Miami Dolphins: Observations From the Loss to the Baltimore Ravens
The Miami Dolphins suffered their first road loss of the 2010 season Sunday, falling to the Baltimore Ravens in a disappointing 26-10 defeat.
The offense struggled once again, while turnovers and poor tackling on defense sank any chances the Dolphins had at beating a talented Ravens team.
The Dolphins will head home to face the the Tennessee Titans in Week 10 as Randy Moss will make his Titans debut.
Until then, here are my observations from the Dolphins' loss to the Ravens:
- Chad Henne didn't have a good day, but he didn't get any help from his supporting cast. Dan Henning inexplicably abandoned the run after a successful opening drive, while Henne's receivers were the culprits on a few big interceptions. I don't have many complaints about Henne right now, and I firmly believe he'll be just fine when the rest of the team progresses (or gets replaced with better talent).
- Ronnie Brown ran extremely well on the Dolphins' first drive and found the end zone, but neither he nor Ricky Williams were really heard from again and finished with a combined 11 carries. Obviously, the game dictates what you do on offense to some extent, but for the life of me, I cannot understand what Henning was doing here.
- Brandon Marshall was double-covered most of the day and was pretty much taken out of the game. His biggest contribution to the game was a ball off his hands that became a gift-wrapped interception for Ed Reed. You can blame Henne for an "overthrow" all you want, but I don't want to hear it. Marshall is an elite receiver and had two hands on the ball.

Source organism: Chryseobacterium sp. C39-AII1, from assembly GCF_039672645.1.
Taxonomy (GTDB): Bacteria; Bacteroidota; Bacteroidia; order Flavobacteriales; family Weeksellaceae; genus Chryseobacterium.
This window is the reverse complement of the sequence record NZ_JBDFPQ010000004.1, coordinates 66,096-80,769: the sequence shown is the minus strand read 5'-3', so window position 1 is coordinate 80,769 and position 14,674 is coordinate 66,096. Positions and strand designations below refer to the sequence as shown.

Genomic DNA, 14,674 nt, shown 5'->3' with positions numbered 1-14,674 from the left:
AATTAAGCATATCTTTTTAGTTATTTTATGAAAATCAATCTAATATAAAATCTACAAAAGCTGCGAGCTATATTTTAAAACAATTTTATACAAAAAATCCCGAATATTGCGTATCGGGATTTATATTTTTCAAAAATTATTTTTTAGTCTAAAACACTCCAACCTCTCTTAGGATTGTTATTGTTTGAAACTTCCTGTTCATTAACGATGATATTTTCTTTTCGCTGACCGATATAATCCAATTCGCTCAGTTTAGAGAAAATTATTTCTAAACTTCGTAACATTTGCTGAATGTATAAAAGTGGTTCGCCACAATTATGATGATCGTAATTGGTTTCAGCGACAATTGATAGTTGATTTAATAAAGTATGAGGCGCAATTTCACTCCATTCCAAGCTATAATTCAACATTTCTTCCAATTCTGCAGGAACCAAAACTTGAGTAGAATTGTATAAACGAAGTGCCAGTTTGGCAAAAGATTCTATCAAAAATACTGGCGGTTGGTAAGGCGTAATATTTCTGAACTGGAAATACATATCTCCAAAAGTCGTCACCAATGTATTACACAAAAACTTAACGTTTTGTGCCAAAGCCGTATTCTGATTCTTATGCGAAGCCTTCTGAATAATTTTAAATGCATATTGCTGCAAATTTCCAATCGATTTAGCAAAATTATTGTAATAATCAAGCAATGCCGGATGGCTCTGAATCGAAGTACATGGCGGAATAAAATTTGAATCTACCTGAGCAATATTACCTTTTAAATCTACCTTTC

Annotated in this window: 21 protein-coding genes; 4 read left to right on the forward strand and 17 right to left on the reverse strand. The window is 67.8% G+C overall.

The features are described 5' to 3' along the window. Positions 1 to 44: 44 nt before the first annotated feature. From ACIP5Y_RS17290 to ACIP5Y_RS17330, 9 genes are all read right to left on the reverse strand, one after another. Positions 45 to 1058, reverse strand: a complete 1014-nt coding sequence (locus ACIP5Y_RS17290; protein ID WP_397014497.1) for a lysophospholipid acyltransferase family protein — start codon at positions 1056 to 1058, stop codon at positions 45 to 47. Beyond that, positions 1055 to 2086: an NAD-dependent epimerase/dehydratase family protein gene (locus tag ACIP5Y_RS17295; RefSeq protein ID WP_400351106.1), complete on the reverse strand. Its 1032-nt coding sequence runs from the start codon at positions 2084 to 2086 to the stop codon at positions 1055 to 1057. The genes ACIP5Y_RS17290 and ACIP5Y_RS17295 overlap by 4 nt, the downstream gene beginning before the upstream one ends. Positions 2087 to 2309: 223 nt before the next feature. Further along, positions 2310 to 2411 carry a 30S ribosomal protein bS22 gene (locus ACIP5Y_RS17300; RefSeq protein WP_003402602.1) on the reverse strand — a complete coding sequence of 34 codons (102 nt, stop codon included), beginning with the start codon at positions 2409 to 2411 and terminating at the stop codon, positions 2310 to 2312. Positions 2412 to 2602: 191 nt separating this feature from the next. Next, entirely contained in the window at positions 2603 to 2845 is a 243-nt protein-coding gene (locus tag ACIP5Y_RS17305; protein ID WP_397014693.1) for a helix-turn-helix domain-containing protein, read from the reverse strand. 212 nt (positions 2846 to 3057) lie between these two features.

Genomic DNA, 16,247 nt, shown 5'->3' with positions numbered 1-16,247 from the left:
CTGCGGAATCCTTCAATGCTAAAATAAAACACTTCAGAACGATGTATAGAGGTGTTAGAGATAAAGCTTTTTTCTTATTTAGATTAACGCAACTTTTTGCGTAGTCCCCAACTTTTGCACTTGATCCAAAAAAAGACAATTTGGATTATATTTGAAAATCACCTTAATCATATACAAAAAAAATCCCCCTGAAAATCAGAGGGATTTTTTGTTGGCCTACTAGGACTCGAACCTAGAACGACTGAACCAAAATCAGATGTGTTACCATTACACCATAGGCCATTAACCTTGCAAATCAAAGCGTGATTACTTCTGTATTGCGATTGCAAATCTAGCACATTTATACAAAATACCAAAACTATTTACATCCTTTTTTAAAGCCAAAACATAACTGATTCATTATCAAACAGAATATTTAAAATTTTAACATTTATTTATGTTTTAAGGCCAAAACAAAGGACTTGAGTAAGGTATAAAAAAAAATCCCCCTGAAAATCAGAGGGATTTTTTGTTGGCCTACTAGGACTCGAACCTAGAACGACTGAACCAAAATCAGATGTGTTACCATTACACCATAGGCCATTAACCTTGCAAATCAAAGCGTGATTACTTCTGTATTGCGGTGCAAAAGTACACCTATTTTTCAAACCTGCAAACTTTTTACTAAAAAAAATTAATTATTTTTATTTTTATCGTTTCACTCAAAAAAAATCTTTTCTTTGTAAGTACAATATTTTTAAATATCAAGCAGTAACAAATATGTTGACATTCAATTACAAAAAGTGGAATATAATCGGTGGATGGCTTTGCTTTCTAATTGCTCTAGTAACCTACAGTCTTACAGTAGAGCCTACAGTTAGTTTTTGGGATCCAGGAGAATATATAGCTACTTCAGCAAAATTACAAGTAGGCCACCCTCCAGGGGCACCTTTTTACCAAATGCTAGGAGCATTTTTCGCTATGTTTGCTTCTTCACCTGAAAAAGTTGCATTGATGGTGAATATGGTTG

- Marshall wasn't the first Dolphins receiver to cause an interception, as Brian Hartline fell down on a route and allowed Ladarius Webb to pick Henne off for the first time on the day. Hartline had a great catch-and-run on the day, but he's still holding the offense back with his inconsistency.
- Jake Long did a fine job on the day and didn't really allow any pressure on Henne. The interior line was at fault on Terrell Suggs's sack, while Joe Berger got completely manhandled by Haloti Ngata on the other sack.
- The first drive saw the Dolphins' line run block better than it ever has this year. Unfortunately, I cannot grade its performance in this department behind that one drive, because the Dolphins completely abandoned the run.
- The Dolphins' defensive line did not have its best day, as it failed to get much pressure on Joe Flacco. This in turn forced the Dolphins to send more blitzers, which allowed the Ravens to dump off to their backs and run all over the Dolphins. A few guys had some individual good plays, such as Paul Soliai's monster sack on Flacco, but it wasn't a great performance.
- The one guy on the Dolphins' defense who did play pretty well is Cameron Wake. He did his best to stop the run and short passes and ended up chasing Ray Rice and Willis McGahee down a handful of times to record eight tackles. He also sacked Flacco twice, giving him 8.5 for the season. I'm pleasantly surprised and happy with Wake's quick development, but he can't do it himself.
- Koa Misi had one nice arm tackle on Ray Rice, but both he and Ikaika Alama-Francis had pretty rough days. I didn't really understand why the Dolphins put in a claim for Shawne Merriman in their current youth movement, but when the strong-side linebackers are disappearing during games, it makes a little more sense.
- Like Cameron Wake, Karlos Dansby had a decent day and totaled a team-high 10 tackles. He had a few really good plays, but couldn't be everywhere at once and the Ravens took advantage. Channing Crowder didn't do much to stand out either, save for a confrontation with Le'Ron McClain.
- Vontae Davis easily had his worst game of the season, allowing a touchdown to veteran receiver Derrick Mason on a good post route. He also whiffed badly on a few tackles, which is usually something he's very good at. He's allowed a bad game every once in a while and is still having a fine season.